Low Gas Prices Will Drive Summer Vacation Plans
ALEXANDRIA, Va. — Although low gas prices will likely lead to increased summer vacation spending, they won't lead to longer trips, according to a recent survey of gas customers conducted by NACS, the Association for Convenience & Fuel Retailing.
Of those who are planning vacations, 81 percent say they will spend at least as much on vacation this year as they did last summer. This is a 10-percent increase from 2014, when gas prices averaged more than $3.60 per gallon.
While low gas prices may influence the length of a vacation, they likely will not influence the distance driven, according to NACS. Only 11 percent of drivers say they will drive more this summer because of low gas prices.
For convenience retailers, summer vacationers plan to spend time and money inside the c-store when they fill up the tank. Overall, 62 percent of travelers say they expect to buy a drink and 58 percent say they will buy a snack when they refuel. More than a quarter (28 percent) say they will buy a meal or sandwich while filling up.
With gas prices low, price is less important to consumers when they shop for fuel. Forty-six percent of drivers say they will stop at the closest location when they are ready to stop, compared to the 41 percent who say that price determines where they will stop.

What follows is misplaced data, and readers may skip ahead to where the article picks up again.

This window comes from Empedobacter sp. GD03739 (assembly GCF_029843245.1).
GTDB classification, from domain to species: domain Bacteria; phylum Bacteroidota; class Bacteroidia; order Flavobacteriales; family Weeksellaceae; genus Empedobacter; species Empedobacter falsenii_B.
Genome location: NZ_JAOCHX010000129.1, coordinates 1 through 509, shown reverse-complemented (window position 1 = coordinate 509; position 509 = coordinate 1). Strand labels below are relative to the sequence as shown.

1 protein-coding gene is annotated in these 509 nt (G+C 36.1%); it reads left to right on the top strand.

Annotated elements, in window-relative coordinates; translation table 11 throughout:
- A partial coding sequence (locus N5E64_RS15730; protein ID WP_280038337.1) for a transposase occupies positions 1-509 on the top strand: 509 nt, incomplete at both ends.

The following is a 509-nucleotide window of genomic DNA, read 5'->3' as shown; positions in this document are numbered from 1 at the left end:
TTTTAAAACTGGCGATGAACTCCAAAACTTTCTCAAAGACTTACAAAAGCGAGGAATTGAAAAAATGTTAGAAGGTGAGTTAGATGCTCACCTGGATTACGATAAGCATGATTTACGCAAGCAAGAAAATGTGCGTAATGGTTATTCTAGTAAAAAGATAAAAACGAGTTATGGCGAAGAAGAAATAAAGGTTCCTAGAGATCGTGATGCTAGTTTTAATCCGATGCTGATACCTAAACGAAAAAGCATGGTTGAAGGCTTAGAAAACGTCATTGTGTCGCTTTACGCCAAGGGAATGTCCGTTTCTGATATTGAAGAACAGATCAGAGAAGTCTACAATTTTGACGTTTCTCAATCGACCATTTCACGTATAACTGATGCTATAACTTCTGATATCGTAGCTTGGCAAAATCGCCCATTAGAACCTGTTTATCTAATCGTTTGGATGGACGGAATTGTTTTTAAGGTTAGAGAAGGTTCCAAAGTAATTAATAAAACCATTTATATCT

This marks the first time that price was not cited as the No. 1 reason to select a fueling site. Quality food options (34 percent) and clean bathrooms (33 percent) were also listed as top reasons to stop, according to NACS.
"Vacationers are saying that they will reward retailers who can best meet their one-stop shopping needs — whether fueling up, taking a bathroom break, grabbing quick snacks and drinks, or enjoying upscale meals and healthy options," said NACS Vice President of Strategic Initiatives Jeff Lenard.
Other survey highlights include:
- 75 percent of travelers say they will use the store's bathroom when fueling up on trips this summer, a five-point jump from 2016.
- Women are much more likely to purchase bottled water than men (66 percent vs. 49 percent, respectively), and are also more likely to buy candy (73 percent vs. 52 percent) and coffee (55 percent vs. 44 percent).
- Travelers are seeking out healthier choices: 29 percent of consumers say they are buying a larger number of healthier selections than a year ago, and 43 percent of those ages 18-34 are buying healthier items.